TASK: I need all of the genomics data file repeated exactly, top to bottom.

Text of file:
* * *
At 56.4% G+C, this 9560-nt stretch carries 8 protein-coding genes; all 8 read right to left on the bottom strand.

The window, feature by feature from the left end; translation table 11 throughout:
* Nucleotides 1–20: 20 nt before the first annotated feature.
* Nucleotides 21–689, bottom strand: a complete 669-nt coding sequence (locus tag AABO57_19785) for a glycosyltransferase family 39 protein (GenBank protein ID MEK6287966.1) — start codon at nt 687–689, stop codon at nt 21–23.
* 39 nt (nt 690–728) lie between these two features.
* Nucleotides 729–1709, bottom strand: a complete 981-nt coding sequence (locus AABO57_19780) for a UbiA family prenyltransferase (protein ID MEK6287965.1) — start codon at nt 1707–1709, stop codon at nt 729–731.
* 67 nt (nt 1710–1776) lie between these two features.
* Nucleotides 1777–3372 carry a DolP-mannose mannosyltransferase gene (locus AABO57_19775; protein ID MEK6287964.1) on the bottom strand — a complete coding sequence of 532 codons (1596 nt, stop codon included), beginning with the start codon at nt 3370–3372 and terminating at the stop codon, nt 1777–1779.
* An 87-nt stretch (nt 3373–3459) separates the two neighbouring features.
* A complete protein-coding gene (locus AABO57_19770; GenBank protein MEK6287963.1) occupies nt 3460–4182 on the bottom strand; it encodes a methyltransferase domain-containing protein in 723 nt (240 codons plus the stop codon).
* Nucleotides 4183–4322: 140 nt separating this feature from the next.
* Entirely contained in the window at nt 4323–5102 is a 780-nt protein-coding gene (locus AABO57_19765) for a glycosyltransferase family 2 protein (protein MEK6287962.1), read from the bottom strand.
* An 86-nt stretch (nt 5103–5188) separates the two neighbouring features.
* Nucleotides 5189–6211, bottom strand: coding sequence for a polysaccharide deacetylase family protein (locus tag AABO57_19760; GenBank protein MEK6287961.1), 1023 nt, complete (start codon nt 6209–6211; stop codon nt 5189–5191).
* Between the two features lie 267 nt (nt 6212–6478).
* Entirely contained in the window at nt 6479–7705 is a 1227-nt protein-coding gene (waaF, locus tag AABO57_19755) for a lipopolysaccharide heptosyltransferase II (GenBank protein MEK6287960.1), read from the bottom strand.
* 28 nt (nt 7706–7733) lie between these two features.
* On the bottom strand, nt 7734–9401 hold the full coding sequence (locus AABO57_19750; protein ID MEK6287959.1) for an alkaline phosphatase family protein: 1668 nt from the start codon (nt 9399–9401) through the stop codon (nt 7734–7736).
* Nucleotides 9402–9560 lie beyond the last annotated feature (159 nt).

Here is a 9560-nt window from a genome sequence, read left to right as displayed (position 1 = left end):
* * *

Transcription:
At 56.4% G+C, this 9560-nt stretch carries 8 protein-coding genes; all 8 read right to left on the bottom strand.

The window, feature by feature from the left end; translation table 11 throughout:
* Nucleotides 1–20: 20 nt before the first annotated feature.
* Nucleotides 21–689, bottom strand: a complete 669-nt coding sequence (locus tag AABO57_19785) for a glycosyltransferase family 39 protein (GenBank protein ID MEK6287966.1) — start codon at nt 687–689, stop codon at nt 21–23.
* 39 nt (nt 690–728) lie between these two features.
* Nucleotides 729–1709, bottom strand: a complete 981-nt coding sequence (locus AABO57_19780) for a UbiA family prenyltransferase (protein ID MEK6287965.1) — start codon at nt 1707–1709, stop codon at nt 729–731.
* 67 nt (nt 1710–1776) lie between these two features.
* Nucleotides 1777–3372 carry a DolP-mannose mannosyltransferase gene (locus AABO57_19775; protein ID MEK6287964.1) on the bottom strand — a complete coding sequence of 532 codons (1596 nt, stop codon included), beginning with the start codon at nt 3370–3372 and terminating at the stop codon, nt 1777–1779.
* An 87-nt stretch (nt 3373–3459) separates the two neighbouring features.
* A complete protein-coding gene (locus AABO57_19770; GenBank protein MEK6287963.1) occupies nt 3460–4182 on the bottom strand; it encodes a methyltransferase domain-containing protein in 723 nt (240 codons plus the stop codon).
* Nucleotides 4183–4322: 140 nt separating this feature from the next.
* Entirely contained in the window at nt 4323–5102 is a 780-nt protein-coding gene (locus AABO57_19765) for a glycosyltransferase family 2 protein (protein MEK6287962.1), read from the bottom strand.
* An 86-nt stretch (nt 5103–5188) separates the two neighbouring features.
* Nucleotides 5189–6211, bottom strand: coding sequence for a polysaccharide deacetylase family protein (locus tag AABO57_19760; GenBank protein MEK6287961.1), 1023 nt, complete (start codon nt 6209–6211; stop codon nt 5189–5191).
* Between the two features lie 267 nt (nt 6212–6478).
* Entirely contained in the window at nt 6479–7705 is a 1227-nt protein-coding gene (waaF, locus tag AABO57_19755) for a lipopolysaccharide heptosyltransferase II (GenBank protein MEK6287960.1), read from the bottom strand.
* 28 nt (nt 7706–7733) lie between these two features.
* On the bottom strand, nt 7734–9401 hold the full coding sequence (locus AABO57_19750; protein ID MEK6287959.1) for an alkaline phosphatase family protein: 1668 nt from the start codon (nt 9399–9401) through the stop codon (nt 7734–7736).
* Nucleotides 9402–9560 lie beyond the last annotated feature (159 nt).

Here is a 9560-nt window from a genome sequence, read left to right as displayed (position 1 = left end):